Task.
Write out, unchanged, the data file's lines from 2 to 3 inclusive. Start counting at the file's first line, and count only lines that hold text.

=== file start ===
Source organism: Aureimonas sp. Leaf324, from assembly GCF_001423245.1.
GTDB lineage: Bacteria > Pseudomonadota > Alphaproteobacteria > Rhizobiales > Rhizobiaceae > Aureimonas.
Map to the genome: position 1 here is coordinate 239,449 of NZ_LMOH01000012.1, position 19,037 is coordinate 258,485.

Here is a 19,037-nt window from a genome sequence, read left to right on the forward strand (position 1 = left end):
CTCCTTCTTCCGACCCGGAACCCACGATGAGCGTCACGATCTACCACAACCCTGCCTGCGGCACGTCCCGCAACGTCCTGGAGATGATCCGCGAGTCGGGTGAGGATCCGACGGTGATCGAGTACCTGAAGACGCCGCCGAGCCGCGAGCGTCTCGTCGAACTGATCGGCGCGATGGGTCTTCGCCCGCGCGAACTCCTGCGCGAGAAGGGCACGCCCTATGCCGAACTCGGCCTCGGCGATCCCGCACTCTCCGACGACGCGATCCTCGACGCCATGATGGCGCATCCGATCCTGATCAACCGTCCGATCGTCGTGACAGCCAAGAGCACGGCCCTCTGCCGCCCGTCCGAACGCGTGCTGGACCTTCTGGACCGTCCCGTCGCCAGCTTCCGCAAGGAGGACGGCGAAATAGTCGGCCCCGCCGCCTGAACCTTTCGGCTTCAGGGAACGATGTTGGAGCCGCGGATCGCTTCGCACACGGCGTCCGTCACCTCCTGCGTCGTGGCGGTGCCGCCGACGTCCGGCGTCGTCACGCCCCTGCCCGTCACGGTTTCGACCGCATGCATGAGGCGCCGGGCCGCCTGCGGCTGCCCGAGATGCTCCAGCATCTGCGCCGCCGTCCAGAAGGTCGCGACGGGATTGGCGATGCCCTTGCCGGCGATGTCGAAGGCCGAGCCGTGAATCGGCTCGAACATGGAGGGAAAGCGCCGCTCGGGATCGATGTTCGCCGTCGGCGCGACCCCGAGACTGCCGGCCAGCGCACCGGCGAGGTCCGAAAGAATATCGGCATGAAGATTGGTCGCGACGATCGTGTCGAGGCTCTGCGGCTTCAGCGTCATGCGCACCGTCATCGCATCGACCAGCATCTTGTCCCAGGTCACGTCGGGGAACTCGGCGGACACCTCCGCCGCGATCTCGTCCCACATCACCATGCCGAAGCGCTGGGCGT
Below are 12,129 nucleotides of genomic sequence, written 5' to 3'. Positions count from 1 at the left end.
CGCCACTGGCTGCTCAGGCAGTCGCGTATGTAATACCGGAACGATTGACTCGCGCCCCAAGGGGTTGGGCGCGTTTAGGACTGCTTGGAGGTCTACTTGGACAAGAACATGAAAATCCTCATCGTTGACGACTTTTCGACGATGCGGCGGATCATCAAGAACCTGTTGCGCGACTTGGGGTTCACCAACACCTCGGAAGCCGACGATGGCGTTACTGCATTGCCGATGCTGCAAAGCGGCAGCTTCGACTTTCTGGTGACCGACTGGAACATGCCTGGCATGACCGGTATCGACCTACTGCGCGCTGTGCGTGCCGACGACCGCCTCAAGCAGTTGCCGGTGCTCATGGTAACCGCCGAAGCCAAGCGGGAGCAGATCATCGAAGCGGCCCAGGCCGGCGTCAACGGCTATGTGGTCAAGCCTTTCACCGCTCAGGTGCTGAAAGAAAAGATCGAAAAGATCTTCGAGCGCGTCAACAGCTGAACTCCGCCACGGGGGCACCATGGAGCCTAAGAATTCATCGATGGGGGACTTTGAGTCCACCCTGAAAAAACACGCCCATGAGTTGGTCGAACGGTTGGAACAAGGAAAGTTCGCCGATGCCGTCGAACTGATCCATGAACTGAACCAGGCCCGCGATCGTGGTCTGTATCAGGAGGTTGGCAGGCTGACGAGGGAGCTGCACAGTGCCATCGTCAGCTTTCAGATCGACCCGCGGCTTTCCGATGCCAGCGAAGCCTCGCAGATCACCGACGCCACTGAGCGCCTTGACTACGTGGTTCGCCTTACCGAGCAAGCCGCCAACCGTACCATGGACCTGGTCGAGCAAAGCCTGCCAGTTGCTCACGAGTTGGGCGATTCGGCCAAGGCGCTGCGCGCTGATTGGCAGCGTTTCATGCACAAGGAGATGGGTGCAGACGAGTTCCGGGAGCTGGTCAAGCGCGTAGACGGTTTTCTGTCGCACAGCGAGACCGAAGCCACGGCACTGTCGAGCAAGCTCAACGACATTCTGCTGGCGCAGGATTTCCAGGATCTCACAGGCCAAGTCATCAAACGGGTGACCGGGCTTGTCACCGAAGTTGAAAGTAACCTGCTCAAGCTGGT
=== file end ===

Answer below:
GTDB lineage: Bacteria > Pseudomonadota > Alphaproteobacteria > Rhizobiales > Rhizobiaceae > Aureimonas.
Map to the genome: position 1 here is coordinate 239,449 of NZ_LMOH01000012.1, position 19,037 is coordinate 258,485.